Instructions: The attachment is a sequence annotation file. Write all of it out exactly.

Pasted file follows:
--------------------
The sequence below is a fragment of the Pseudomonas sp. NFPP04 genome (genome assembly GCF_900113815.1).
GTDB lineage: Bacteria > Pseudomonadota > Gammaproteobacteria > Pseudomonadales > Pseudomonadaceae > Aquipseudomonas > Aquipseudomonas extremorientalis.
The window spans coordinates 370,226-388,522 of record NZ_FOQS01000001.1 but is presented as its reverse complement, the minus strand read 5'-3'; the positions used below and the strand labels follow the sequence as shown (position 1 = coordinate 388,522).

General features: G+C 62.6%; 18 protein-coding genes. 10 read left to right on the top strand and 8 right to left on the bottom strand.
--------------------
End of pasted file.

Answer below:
The sequence below is a fragment of the Pseudomonas sp. NFPP04 genome (genome assembly GCF_900113815.1).
GTDB lineage: Bacteria > Pseudomonadota > Gammaproteobacteria > Pseudomonadales > Pseudomonadaceae > Aquipseudomonas > Aquipseudomonas extremorientalis.
The window spans coordinates 370,226-388,522 of record NZ_FOQS01000001.1 but is presented as its reverse complement, the minus strand read 5'-3'; the positions used below and the strand labels follow the sequence as shown (position 1 = coordinate 388,522).

General features: G+C 62.6%; 18 protein-coding genes. 10 read left to right on the top strand and 8 right to left on the bottom strand.